Multiparty Cooperation for Development in Asia
By L. David Brown and Rajesh Tandon | March 1992 | View Full Text
This paper, published by the United Nations Development Programme's Regional Bureau for Asia and Pacific, discusses seven cases of cooperative problem solving by people's organizations, non-governmental organizations (NGOs), governmental agencies, and international donor and development agencies in six Asian countries. The paper seeks to identify when and why such cooperations lead to enduring improvements in intractable development problems, and the implications of those findings for national and international development policy-makers.
Problems of social and economic development are often dauntingly complex and interdependent, involving constellations of interacting problems that reinforce each other. Such problems are often intractable to the efforts of any single organization or agency. Multiparty cooperation that involves organizations and groups with diverse resources has emerged in many different settings as a potential strategy for dealing with such problems.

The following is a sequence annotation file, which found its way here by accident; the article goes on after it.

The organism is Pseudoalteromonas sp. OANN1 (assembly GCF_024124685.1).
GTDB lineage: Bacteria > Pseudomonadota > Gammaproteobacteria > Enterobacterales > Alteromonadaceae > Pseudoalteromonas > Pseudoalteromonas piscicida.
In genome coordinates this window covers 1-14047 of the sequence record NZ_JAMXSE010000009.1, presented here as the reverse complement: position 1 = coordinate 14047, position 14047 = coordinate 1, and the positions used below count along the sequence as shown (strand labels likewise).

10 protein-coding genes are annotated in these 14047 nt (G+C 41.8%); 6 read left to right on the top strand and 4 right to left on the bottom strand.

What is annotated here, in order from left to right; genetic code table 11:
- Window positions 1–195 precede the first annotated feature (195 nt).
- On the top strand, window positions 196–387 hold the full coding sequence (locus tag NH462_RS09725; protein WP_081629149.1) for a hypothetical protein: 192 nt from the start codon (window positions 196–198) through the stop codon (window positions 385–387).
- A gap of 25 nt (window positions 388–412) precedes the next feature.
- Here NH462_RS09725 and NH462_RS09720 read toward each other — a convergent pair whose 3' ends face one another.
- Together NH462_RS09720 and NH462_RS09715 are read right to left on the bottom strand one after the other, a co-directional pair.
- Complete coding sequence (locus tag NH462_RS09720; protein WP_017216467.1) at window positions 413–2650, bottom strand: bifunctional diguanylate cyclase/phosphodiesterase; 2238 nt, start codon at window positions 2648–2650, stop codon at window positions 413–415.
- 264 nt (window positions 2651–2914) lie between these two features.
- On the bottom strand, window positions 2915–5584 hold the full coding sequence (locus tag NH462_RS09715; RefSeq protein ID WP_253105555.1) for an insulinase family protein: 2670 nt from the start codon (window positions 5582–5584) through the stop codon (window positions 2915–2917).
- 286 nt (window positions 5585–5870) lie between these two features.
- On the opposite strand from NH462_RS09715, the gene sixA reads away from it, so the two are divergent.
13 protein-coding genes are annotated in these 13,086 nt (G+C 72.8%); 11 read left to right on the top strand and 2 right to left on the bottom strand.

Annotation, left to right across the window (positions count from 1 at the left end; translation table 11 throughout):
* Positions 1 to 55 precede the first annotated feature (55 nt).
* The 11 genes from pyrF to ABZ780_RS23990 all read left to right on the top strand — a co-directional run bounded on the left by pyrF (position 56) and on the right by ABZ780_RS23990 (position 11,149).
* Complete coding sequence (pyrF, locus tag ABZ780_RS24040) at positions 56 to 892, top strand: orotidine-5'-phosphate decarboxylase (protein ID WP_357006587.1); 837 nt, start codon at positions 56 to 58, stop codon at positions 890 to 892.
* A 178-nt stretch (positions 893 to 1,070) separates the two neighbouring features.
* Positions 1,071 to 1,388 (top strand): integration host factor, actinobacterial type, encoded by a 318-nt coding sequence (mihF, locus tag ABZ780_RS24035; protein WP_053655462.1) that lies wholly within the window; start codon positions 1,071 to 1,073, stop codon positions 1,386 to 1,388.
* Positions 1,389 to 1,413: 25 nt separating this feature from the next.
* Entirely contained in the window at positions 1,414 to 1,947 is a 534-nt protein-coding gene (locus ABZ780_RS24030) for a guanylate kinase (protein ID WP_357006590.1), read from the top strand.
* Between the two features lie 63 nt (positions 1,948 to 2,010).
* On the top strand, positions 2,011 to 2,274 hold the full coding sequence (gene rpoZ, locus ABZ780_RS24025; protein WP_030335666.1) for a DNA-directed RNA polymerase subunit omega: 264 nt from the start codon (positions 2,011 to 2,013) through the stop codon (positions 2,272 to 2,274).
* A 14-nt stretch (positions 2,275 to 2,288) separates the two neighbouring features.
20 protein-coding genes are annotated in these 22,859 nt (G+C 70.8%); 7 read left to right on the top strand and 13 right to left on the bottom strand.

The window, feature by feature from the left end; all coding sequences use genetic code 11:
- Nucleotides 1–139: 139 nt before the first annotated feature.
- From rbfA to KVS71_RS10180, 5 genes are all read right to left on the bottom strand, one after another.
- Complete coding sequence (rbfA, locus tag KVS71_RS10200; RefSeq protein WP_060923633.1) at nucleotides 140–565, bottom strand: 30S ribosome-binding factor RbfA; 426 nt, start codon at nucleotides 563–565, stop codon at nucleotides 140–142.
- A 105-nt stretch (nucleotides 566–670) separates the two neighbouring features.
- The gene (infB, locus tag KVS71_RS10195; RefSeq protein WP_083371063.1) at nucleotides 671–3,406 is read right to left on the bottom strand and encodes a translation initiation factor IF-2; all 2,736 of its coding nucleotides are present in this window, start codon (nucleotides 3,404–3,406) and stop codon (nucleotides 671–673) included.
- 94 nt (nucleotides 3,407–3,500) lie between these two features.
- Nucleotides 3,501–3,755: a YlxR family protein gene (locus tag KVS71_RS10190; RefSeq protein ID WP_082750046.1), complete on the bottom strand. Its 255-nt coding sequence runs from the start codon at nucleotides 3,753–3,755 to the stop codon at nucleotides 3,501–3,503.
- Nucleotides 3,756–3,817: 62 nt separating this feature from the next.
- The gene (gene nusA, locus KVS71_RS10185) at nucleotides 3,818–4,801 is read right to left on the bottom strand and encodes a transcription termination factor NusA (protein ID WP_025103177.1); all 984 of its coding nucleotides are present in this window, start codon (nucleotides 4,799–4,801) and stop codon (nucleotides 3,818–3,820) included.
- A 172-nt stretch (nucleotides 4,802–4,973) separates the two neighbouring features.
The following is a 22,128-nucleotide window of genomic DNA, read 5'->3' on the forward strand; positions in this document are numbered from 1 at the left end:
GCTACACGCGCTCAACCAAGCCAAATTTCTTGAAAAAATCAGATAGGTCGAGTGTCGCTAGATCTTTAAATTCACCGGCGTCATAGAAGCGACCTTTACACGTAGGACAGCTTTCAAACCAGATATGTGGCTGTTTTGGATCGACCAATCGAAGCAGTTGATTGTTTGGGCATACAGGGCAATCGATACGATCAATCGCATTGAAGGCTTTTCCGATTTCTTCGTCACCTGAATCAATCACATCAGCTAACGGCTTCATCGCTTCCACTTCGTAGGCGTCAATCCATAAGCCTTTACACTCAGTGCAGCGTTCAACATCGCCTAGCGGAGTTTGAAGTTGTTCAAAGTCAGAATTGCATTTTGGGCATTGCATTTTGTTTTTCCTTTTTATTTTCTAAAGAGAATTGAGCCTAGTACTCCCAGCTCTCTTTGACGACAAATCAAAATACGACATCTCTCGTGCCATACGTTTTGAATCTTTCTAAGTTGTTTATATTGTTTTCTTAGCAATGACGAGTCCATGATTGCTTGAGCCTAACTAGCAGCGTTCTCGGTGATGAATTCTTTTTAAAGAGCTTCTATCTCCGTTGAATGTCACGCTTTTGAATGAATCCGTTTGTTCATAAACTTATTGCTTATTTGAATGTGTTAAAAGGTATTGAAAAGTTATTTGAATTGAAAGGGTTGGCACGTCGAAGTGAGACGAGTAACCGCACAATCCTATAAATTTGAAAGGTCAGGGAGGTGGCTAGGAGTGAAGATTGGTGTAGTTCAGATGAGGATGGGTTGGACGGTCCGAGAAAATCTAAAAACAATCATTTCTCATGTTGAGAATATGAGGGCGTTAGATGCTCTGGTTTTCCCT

This paper compares seven cases of multiparty cooperation on a wide range of development problems in six different countries. Casewriters were selected who could gain access to all the parties, and especially to the grassroots participants. Initial drafts of the cases were discussed and analyzed in a conference that brought together casewriters, representatives of grassroots groups, and outside experts. This work provided a basis for the analysis of this paper.
This analysis suggested that the evolution of cooperation in the cases needs to be understood in the context of seven themes, including: (a) the historical context, (b) framing the problems, (c) conflict and cooperation, (d) power differences, (e) organizing joint work, (f) expanding impacts and levels of aggregation, and (g) cooperation outcomes.
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